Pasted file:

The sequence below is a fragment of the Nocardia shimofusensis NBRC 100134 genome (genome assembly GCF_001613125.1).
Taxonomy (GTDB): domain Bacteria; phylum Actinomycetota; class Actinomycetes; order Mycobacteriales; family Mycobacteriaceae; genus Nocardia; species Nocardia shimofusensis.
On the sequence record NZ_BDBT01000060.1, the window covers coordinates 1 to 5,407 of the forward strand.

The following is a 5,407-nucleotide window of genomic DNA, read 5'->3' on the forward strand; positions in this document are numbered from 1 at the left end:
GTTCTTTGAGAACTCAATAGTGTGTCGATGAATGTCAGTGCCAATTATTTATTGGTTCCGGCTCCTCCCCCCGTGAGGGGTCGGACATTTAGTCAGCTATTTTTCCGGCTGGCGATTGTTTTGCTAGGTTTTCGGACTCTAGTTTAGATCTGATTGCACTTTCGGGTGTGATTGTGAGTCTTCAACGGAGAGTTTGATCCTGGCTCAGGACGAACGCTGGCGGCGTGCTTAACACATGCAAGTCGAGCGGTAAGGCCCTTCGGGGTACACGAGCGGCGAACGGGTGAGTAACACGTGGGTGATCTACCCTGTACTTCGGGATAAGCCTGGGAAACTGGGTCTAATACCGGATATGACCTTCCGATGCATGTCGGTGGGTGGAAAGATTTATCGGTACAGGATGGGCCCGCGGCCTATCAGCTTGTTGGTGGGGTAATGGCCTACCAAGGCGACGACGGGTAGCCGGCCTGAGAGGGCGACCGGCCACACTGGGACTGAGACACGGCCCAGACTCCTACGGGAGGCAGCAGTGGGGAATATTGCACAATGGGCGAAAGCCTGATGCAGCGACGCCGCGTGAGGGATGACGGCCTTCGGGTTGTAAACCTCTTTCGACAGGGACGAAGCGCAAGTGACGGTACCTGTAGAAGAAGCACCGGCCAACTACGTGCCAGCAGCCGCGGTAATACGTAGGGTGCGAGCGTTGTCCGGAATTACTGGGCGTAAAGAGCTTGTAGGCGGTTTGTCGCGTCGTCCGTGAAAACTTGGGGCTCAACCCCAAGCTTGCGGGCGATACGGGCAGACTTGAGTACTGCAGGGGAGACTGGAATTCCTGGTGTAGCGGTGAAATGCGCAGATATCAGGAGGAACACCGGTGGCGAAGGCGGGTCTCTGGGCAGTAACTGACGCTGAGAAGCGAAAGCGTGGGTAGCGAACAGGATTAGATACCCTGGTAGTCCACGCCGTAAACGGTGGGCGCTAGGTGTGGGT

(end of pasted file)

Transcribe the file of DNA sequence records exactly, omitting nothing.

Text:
The sequence below is a fragment of the Nocardia shimofusensis NBRC 100134 genome (genome assembly GCF_001613125.1).
Taxonomy (GTDB): domain Bacteria; phylum Actinomycetota; class Actinomycetes; order Mycobacteriales; family Mycobacteriaceae; genus Nocardia; species Nocardia shimofusensis.
On the sequence record NZ_BDBT01000060.1, the window covers coordinates 1 to 5,407 of the forward strand.

The following is a 5,407-nucleotide window of genomic DNA, read 5'->3' on the forward strand; positions in this document are numbered from 1 at the left end:
GTTCTTTGAGAACTCAATAGTGTGTCGATGAATGTCAGTGCCAATTATTTATTGGTTCCGGCTCCTCCCCCCGTGAGGGGTCGGACATTTAGTCAGCTATTTTTCCGGCTGGCGATTGTTTTGCTAGGTTTTCGGACTCTAGTTTAGATCTGATTGCACTTTCGGGTGTGATTGTGAGTCTTCAACGGAGAGTTTGATCCTGGCTCAGGACGAACGCTGGCGGCGTGCTTAACACATGCAAGTCGAGCGGTAAGGCCCTTCGGGGTACACGAGCGGCGAACGGGTGAGTAACACGTGGGTGATCTACCCTGTACTTCGGGATAAGCCTGGGAAACTGGGTCTAATACCGGATATGACCTTCCGATGCATGTCGGTGGGTGGAAAGATTTATCGGTACAGGATGGGCCCGCGGCCTATCAGCTTGTTGGTGGGGTAATGGCCTACCAAGGCGACGACGGGTAGCCGGCCTGAGAGGGCGACCGGCCACACTGGGACTGAGACACGGCCCAGACTCCTACGGGAGGCAGCAGTGGGGAATATTGCACAATGGGCGAAAGCCTGATGCAGCGACGCCGCGTGAGGGATGACGGCCTTCGGGTTGTAAACCTCTTTCGACAGGGACGAAGCGCAAGTGACGGTACCTGTAGAAGAAGCACCGGCCAACTACGTGCCAGCAGCCGCGGTAATACGTAGGGTGCGAGCGTTGTCCGGAATTACTGGGCGTAAAGAGCTTGTAGGCGGTTTGTCGCGTCGTCCGTGAAAACTTGGGGCTCAACCCCAAGCTTGCGGGCGATACGGGCAGACTTGAGTACTGCAGGGGAGACTGGAATTCCTGGTGTAGCGGTGAAATGCGCAGATATCAGGAGGAACACCGGTGGCGAAGGCGGGTCTCTGGGCAGTAACTGACGCTGAGAAGCGAAAGCGTGGGTAGCGAACAGGATTAGATACCCTGGTAGTCCACGCCGTAAACGGTGGGCGCTAGGTGTGGGT